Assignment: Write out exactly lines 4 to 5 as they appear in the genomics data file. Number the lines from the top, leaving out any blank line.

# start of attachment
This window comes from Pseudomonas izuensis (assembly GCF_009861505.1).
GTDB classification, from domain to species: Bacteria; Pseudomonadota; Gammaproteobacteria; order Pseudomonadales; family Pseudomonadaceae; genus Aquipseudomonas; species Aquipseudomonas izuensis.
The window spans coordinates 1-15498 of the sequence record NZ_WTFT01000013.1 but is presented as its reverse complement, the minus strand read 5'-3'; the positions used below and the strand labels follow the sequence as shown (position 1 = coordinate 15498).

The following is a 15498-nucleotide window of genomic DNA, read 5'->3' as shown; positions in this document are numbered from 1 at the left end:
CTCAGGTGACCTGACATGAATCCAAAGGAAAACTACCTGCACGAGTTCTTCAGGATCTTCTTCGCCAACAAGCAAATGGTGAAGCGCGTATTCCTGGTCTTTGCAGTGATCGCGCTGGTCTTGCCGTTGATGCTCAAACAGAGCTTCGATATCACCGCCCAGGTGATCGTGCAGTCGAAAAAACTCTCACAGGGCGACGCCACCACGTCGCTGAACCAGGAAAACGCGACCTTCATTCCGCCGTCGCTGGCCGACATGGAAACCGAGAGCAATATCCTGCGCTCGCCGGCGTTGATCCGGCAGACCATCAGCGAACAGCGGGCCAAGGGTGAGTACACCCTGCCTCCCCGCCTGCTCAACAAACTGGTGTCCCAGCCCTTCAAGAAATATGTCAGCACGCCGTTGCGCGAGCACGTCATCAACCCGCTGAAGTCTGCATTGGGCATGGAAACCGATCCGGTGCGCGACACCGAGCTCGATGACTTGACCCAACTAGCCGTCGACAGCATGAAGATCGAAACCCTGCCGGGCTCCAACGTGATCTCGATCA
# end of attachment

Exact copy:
The following is a 15498-nucleotide window of genomic DNA, read 5'->3' as shown; positions in this document are numbered from 1 at the left end:
CTCAGGTGACCTGACATGAATCCAAAGGAAAACTACCTGCACGAGTTCTTCAGGATCTTCTTCGCCAACAAGCAAATGGTGAAGCGCGTATTCCTGGTCTTTGCAGTGATCGCGCTGGTCTTGCCGTTGATGCTCAAACAGAGCTTCGATATCACCGCCCAGGTGATCGTGCAGTCGAAAAAACTCTCACAGGGCGACGCCACCACGTCGCTGAACCAGGAAAACGCGACCTTCATTCCGCCGTCGCTGGCCGACATGGAAACCGAGAGCAATATCCTGCGCTCGCCGGCGTTGATCCGGCAGACCATCAGCGAACAGCGGGCCAAGGGTGAGTACACCCTGCCTCCCCGCCTGCTCAACAAACTGGTGTCCCAGCCCTTCAAGAAATATGTCAGCACGCCGTTGCGCGAGCACGTCATCAACCCGCTGAAGTCTGCATTGGGCATGGAAACCGATCCGGTGCGCGACACCGAGCTCGATGACTTGACCCAACTAGCCGTCGACAGCATGAAGATCGAAACCCTGCCGGGCTCCAACGTGATCTCGATCA